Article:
another interesting thing is you can capture more regen when the batteries are more discharged, its quite noticeable, I guess the batts have lower resistance the more discharged they get and hence can capture more regen current, not sure if there is any practical way to utilise that, apart from having a spare pack which is discharged and put the regen back into that pack,
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Re: Analysis of regen on an ebike

Postby solarbbq2003 » Wed Dec 17, 2008 7:53 am

some advantages though for geared hub motors with no freewheel as can produce alot more amps in regen than a non geared
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Re: Analysis of regen on an ebike

Postby ZapPat » Wed Dec 17, 2008 9:17 am

MitchJi wrote:Hi,
dennis wrote:Regen, imo also reduces the useful life of the battery, in my case is LiMn which has a useful life of about 500 full cycle charges. With heavy use, my 9ah battery was only able to hold less than half a charge after 1.5 year. That is why I'm so interested in super capacitors. If someone can put it in a kit without adding too much weight. my 1/100 cent....

ZapPat wrote:Read Justin's posts, along with mine, then explain why you claim that regen inherantly reduces battery life when current limits and such are well thought out? In other words, explain what is the difference between regenerated current and regular charging current going into the battery? Also, what makes you sure that something else was not the cause of your packs premature demise? I know I might sound rash a bit here, but I strongly dislike unsubstantiated claims being posted by a few people and then repeated by many others... :evil:

I think Dennis is concerned that one metric of cell life is charge/discharge cycles and with regen there are a lot more (small) charges. In other words I don't think his comment has anything to do with any "difference between regenerated current and regular charging current going into the battery".

Hummm... There is no "cycle" counting mecanism in batteries, so smaller charge/discharges are not worse on them than fewer deeper cycles. In fact there seems to be evidence of the opposite, if all other conditions are kept equal. Read Sandia's lifebatt test report and you will see this is true. Fechter also seems to be of this opinion in the previous post (although his post is a bit confusing since he almost seems to be agreeing with denis until you really read what he says - you might want to clear that up, Fechter...).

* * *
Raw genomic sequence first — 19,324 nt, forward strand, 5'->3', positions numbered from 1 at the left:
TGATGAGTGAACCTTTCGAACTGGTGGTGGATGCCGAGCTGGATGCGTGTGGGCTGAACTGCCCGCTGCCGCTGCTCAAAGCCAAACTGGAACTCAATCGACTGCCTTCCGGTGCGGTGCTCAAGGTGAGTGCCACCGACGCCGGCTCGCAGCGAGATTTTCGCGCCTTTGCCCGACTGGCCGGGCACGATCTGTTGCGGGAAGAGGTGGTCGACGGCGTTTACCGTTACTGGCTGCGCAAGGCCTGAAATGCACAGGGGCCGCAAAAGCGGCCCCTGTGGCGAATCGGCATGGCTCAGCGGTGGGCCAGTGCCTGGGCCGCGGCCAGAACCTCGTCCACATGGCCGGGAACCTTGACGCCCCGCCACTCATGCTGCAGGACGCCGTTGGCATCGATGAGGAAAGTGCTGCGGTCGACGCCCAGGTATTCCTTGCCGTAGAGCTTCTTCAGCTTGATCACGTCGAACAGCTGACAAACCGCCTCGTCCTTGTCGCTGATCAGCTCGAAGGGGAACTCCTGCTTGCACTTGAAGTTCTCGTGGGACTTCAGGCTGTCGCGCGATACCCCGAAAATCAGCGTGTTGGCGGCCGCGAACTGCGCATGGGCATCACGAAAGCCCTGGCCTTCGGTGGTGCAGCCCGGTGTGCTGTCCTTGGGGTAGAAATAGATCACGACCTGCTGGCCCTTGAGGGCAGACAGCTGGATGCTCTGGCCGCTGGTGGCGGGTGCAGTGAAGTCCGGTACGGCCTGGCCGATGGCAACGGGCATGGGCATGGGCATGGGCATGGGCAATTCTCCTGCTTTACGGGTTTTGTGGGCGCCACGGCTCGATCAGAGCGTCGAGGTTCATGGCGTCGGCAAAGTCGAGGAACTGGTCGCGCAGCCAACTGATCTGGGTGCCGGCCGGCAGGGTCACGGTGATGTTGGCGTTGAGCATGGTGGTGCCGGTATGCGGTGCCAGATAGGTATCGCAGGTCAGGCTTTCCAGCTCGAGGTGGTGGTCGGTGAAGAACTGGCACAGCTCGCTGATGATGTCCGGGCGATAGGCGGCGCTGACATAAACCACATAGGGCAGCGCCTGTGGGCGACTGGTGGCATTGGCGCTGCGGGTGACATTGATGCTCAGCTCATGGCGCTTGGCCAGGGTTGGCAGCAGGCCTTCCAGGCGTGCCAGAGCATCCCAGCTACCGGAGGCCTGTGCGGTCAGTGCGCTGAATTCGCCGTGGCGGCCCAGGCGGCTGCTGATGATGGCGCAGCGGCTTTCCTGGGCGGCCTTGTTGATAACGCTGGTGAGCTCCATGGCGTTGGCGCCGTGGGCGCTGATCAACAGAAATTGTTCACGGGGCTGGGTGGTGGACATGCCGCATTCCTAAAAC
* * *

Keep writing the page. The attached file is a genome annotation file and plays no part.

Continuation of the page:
I also think "unsubstantiated claims" might be a bit strong. He didn't actually state that his pack life was reduced by regen. He said with heavy use his pack only lasted 1.5 years and I think he is concerned that regen might reduce his pack life even further.

Well I might be misreading him, but what does "Regen, imo also reduces the useful life of the battery" sound like to you? Also, Denis talks about super caps helping his battery life when doing regen, which pretty much says he thinks that without them the pack's life is reduced. As discussed in earlier posts on this thread, you would need a fairly complex super-cap setup using an extra bi-directionnal DC-DC converter between the battery and the capacitor bank to have the capacitors help you at all. Just putting a parallel cap bank won't help you, since battery voltage goes up quite slowly while charging, but caps don't have that voltage plateau. So, as Justin says, caps in parallel will just smooth the current a bit, but will not be able to store any significant amount of energy since their voltage can't rise over the batterie's voltage plateau.

At any rate, Denis can respond to defend his claim. All I can say is that the numbers I've seen don't support the claims of reduced cell life being linked directly to regen. A badly done regen setup would shorten cell life for sure, and I think that this is the real problem with almost all present ebike regen systems (note that hybrid cars already have full regen protection, and for good reasons too!)

What is missing almost always in regen setups? Most people using good regen controllers set a max regen current limit, so that will protect the battery from heat-related charging problems caused by too much charge current. This leaves over-voltage protection (over charge protection), but this protection right now is only done on a pack level in the controller, which as we well know can be quickly fatal to the first cell reaching it's end of charge voltage. This is why we have BMS circuits used while charging that offer cell-level protection for charge termination. As far as I know, most regen setups don't go though the BMS, and as such this very, very important protection feature is not present during regen, but only during regular charging. This I think is the real culprit behing the present widely-repeated belief that regen inherantly reduces cell life.

And now what's the solution to the cell over charge problem? I'm looking into having some basic link between the BMS and the regen-capable controller, so that the controller knows as soon as the first cell hits full charge and disables regen in a safe way for the user. What most people rely on right now to avoid this destructive situation is to not use regen when their battery might be close to full charge - but only one error, only once, and blam there goes a cell!

Does this help explain my slight annoyance when reading such claims about regen reducing battery life, but with no explanations to prove the point? If anyone can prove the opposite, please post numbers and I will gladly learn from them! I know I can find numbers to prove my points here... So before dissing something (such as regen here), please understand it first!

Cheers!
Pat